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OECD Economic Survey of Ireland… compulsory reading? Ahem. The rich truly are different. November 6, 2009

Posted by WorldbyStorm in Uncategorized.
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I had another laugh today, rereading Finfacts overview of the OECD Economic Survey of Ireland.

The OECD’s Economic Survey of Ireland was launched in Dublin today by Angel Gurría, Secretary General of the Paris-based OECD, the Organisation for Economic Cooperation and Development – – the think tank for 30 mainly developed countries – – and the Minister for Finance, Brian Lenihan. The Minister welcomed what he termed the OECD’s fair and balanced assessment of the Irish economy and said it should be “compulsory reading” for understanding the challenges the country faces. The Minister warned about “false economic scientists” and told Finfacts at the launch press conference that he supported administrative transparency on public spending and cited the merit of publishing politicians’ expenses.

Well, that’s a mighty interesting comment, is it not, about ‘false economic scientists’. What on earth can he mean? Are they somehow not real? Or is it that they disagree with him? Or could it be that he thinks they are lying? For the want of a follow-up question – eh?

Meanwhile, you’ve got to love his comment on the ‘fair and balanced assessment’ from the OECD which should apparently be ‘compulsory reading’… Really Minister? Perhaps he should mosey along to the OECD online bookshop where he will discover that the price of said document is a far from inconsiderable €39… €39 in e-book/PDF format?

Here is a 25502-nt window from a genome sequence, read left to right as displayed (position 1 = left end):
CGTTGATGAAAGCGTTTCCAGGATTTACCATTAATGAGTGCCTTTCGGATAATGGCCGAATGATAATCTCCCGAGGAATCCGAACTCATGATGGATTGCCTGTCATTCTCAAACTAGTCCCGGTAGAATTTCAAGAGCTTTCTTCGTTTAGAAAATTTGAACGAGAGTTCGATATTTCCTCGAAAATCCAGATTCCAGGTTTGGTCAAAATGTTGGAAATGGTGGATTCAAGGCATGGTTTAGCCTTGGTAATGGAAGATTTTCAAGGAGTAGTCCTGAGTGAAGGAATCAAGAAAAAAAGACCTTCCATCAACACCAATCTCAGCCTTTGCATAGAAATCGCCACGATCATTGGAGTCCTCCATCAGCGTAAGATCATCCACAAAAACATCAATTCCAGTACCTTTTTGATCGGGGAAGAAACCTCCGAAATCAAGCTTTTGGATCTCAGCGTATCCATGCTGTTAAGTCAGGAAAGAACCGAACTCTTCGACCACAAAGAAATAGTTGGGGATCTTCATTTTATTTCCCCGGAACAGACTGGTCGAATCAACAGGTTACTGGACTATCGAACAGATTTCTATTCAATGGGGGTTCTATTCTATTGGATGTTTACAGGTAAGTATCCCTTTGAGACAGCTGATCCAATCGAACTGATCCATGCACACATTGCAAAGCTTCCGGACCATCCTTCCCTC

Feck’s sake.

How much again is the weekly Jobseekers Benefit… what’s that you say?

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Comments»

1. CL - November 7, 2009

Economics is not a science, so there can be no ‘economic scientists’, false or otherwise.

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2. WorldbyStorm - November 7, 2009

That’s very true. And to add to that it genuinely is a matter of interpretation. There are models but it’s difficult, given the economic history of the last century to have any certainty about their appropriateness in any context. That’s something I was trying to get across on the other OECD thread…

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3. Proposition Joe - November 7, 2009

Maybe Lenny was trying for a quasi-biblical false prophet effect with that odd phrase.

If that’s the case, well it’s an unfortunate choice of phraseology … seeing how his bosses, former and present, so roundly dismissed the “false prophets of doom” back in those heady days when it seemed the boom could only get boomier.

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WorldbyStorm - November 7, 2009

Very true. And it’s like you were saying on the OECD thread the way data is interpreted also can throw up not so great results (from everyones point of view I will admit).

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4. ejh - November 7, 2009

How much again is the weekly Jobseekers Benefit

More now than it’s going to be, I shouldn’t wonder

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5. WorldbyStorm - November 7, 2009

That seems about right ejh… the guns are out and the target is in the sights… :(

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6. CL - November 7, 2009

-Now, of course, we know that the gulf between assumption and reality was too wide to be bridged. These models were worse than unrealistic. They were weapons of economic mass destruction-
Barry Eichengreen

http://www.nationalinterest.org/Article.aspx?id=21274

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